LITerally Ep. 20 - Deborah Reed, "The Days When Birds Come Back"
We had fun (lots of fun with lots of laughter) last Friday while talking to Deborah Reed and exploring her new book, The Days When Birds Come Back. We talked diction, structure, and tone, but we also explored the much larger themes of loss and pain -- and delved into how June and Jameson (her dual protagonists) rebuild their lives after watching them crumble.
“Intimidating and Illuminating,” as quoted in the most recent article in SLUG Magazine, is the only way to describe our conversation with Author Espido Freire, along with Isabel Asensio, Professor of Spanish, and Electra Gamon Fielding, Associate Professor of Spanish.
We harvested just the smallest yield from the bounty of writing experience that came together to talk writing before our Utah Humanities Book Festival LITerally reading.
We got poetry. We got prose. We got a performance piece. And there is so much more in our podcast with J.A. Carter Winward.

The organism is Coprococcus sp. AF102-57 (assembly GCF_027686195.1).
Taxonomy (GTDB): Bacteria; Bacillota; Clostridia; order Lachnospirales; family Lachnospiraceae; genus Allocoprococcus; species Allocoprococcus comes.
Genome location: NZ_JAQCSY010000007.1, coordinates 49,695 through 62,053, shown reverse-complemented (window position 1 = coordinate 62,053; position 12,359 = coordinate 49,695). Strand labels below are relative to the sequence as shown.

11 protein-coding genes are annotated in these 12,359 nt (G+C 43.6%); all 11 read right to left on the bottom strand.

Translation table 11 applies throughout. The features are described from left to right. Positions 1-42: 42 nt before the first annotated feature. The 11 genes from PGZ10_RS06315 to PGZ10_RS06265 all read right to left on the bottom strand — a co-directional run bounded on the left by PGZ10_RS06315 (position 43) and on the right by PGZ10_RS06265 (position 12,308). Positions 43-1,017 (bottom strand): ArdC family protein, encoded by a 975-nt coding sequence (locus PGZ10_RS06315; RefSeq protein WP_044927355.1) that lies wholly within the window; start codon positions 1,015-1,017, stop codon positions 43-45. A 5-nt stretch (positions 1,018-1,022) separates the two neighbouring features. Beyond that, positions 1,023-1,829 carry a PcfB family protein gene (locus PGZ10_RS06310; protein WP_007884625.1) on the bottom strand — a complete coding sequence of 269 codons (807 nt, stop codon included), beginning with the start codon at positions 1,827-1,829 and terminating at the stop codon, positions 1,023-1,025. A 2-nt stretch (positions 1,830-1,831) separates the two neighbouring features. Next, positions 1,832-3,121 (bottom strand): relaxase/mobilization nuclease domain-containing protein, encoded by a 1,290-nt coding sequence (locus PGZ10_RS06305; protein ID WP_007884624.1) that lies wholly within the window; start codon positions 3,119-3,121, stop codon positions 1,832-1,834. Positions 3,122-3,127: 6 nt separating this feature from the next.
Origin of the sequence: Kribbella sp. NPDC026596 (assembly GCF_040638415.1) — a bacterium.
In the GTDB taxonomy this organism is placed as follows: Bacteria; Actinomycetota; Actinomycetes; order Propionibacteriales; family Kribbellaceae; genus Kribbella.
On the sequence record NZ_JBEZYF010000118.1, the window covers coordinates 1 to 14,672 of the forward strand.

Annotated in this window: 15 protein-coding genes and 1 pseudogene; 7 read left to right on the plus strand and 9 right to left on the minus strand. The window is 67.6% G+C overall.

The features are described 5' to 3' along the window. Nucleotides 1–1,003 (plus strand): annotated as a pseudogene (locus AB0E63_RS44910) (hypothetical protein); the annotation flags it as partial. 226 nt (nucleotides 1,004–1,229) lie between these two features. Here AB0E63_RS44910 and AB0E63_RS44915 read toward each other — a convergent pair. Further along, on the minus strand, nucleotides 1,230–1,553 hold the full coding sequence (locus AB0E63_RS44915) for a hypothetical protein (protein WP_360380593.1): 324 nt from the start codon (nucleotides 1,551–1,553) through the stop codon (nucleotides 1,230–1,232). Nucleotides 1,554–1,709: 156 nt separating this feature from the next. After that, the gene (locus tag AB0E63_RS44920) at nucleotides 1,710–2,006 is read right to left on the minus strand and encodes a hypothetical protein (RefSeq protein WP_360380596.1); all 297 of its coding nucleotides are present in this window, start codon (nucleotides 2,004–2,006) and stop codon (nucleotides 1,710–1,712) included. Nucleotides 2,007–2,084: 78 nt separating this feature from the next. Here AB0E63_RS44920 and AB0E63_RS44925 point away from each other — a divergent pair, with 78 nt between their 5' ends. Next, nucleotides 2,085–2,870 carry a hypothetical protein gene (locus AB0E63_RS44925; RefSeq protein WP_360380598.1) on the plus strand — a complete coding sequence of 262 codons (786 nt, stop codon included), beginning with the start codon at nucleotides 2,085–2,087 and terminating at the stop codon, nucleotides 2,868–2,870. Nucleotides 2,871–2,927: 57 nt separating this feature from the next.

Paul Rowley talks to us about his first chapbook, one that gives a picture of living always on the borders -- the borders between the expectations and realities of growing up as Native American, though this is just the catalyst for a much deeper discussion about the place of art in our time.
Teresita Dovalpage, writing about food and murder and what it's like to wrap them together in Cuba, made us laugh and opened up on the LITerally Podcast about being a writer.
Ryan Sharp, a poet and a hell of a good guy, read some old and new poetry for us at LITerally.